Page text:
<i>Press Release by Stockholm Environment Institute</i>

Stockholm Environment Institute (SEI), in partnership with the Ethiopian Gaia Association and the Ethiopian Environmental Protection Authority, today launches the new project “Fuel from Waste: Demonstrating the Feasibility of Locally Produced Ethanol for Household Cooking in Addis Ababa”.

The two year initiative is supported by a grant from the Nordic Climate Facility (NCF), financed by the Nordic Development Fund (NDF) and implemented jointly with the Nordic Environment Finance Corporation (NEFCO), and will fund the installation of a pilot micro ethanol distillery plant on the outskirts of Addis Ababa, Ethiopia. In addition to managing the project, SEI will conduct a detailed socioeconomic impact analysis and coordinate the overall feasibility study.

“This initiative has the potential to deliver a ‘triple win’ to the local community and project stakeholders – in terms of strengthening livelihoods, improving health and contributing to climate change mitigation. The Ethiopian Government clearly recognizes this opportunity and is highly supportive of this innovative approach”, says SEI researcher Fiona Lambe, who is presenting the project today in Addis Ababa, Ethiopia.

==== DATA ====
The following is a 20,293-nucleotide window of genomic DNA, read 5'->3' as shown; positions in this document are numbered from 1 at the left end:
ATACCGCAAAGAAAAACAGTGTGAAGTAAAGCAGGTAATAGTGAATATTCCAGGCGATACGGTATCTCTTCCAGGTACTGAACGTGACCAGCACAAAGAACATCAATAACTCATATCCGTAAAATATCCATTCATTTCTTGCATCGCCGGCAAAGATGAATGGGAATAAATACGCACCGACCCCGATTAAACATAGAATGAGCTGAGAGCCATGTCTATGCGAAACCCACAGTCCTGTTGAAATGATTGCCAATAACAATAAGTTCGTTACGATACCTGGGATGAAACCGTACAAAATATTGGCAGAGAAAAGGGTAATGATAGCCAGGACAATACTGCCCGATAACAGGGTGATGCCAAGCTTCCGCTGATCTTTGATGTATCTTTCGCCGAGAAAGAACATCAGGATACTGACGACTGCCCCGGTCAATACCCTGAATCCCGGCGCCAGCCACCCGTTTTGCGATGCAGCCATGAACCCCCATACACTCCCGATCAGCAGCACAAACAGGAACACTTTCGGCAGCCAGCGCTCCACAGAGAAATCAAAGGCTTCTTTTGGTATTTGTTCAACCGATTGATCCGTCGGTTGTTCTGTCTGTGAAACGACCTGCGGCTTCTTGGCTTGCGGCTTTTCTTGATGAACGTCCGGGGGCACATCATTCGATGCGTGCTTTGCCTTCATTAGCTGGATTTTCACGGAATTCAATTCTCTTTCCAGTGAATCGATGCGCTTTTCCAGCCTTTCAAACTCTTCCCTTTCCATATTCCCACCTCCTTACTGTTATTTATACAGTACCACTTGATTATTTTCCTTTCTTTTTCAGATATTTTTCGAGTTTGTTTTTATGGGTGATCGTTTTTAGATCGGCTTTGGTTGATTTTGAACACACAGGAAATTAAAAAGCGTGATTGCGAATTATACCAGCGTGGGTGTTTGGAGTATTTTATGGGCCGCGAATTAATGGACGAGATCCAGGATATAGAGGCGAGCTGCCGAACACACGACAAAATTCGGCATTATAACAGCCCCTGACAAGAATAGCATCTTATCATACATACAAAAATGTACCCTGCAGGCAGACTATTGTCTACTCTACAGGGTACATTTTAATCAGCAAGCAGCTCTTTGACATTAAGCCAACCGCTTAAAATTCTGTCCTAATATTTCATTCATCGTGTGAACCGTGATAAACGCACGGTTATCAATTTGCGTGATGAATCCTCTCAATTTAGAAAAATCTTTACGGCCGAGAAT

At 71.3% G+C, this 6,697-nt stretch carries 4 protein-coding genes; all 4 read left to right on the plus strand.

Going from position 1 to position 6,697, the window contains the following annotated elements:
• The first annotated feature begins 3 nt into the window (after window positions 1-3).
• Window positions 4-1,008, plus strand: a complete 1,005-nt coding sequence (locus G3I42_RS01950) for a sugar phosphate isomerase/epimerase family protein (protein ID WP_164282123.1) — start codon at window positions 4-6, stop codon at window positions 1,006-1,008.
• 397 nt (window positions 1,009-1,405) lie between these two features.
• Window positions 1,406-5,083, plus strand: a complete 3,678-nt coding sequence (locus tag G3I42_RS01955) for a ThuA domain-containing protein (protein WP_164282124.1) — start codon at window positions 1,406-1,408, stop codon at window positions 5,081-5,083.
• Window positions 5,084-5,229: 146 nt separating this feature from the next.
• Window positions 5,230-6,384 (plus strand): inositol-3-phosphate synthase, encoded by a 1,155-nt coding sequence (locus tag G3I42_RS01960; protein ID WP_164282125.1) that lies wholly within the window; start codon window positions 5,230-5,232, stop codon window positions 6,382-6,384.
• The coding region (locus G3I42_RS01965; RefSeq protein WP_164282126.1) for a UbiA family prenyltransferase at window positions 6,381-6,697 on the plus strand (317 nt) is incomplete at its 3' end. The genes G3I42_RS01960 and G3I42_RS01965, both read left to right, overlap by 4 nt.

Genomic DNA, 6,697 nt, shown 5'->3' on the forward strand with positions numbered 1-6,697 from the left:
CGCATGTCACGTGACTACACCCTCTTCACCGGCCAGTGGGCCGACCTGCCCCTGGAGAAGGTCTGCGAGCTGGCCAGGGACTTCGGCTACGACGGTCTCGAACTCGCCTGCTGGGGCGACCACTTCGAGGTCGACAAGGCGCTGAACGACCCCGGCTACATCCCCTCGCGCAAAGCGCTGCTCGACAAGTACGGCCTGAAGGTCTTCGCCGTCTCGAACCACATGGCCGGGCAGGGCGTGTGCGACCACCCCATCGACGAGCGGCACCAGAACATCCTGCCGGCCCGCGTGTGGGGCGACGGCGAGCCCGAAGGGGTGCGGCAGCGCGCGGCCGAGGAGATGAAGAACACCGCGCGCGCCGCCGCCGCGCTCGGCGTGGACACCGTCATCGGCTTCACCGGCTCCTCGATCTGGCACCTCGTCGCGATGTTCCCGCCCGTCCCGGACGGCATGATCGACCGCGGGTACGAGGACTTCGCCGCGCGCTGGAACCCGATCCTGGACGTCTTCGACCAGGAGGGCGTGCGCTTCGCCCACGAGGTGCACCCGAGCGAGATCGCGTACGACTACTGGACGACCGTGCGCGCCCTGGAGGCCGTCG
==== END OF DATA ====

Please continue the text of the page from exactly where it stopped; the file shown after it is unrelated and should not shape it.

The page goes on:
The pilot plant will be run as a business by a local women’s cooperative, The Former Women Fuel Wood Carriers’ Association, and will produce ethanol which will be used for household cooking in a nearby low income community. The aim is to replace the traditional use of biomass in these households to contribute to improved health and livelihoods for the community.

The Fuel from Waste project is expected to contribute to climate mitigation by replacing traditional biomass and kerosene which emit carbon dioxide and black carbon, with clean burning, locally produced ethanol and to reduce pressure on the local forests close to the project site where fuelwood is currently gathered.

The Ethiopian Government is driving forward the concept of small scale ethanol, defined as less than 5,000 litres per day, as a possible solution to the household energy crisis in Ethiopia and hopes to use the project as model for replication in other parts of the country.

“Although Ethiopia did little to contribute to the current global warming situation, we must acknowledge the health and development co-benefits that can be achieved if we position ourselves as being a part of the solution,” says Nadew Tadele, Director of the Biofuel Development Coordination Directorate at the Ministry of Water and Energy in Ethiopia. “Our country shows great potential in terms of biofuel production to meet local household demand without threatening food security”.


<i>For further information visit the website or contact:
Ylva Rylander, Press and Communications Advisor, Stockholm Environment Institute
ylva.rylander at sei-international.org +46 731 50 33 84
Fiona Lambe, Research Associate, Stockholm Environment Institute
fiona.lambe at sei-international.org +46 73 707 85 95</i>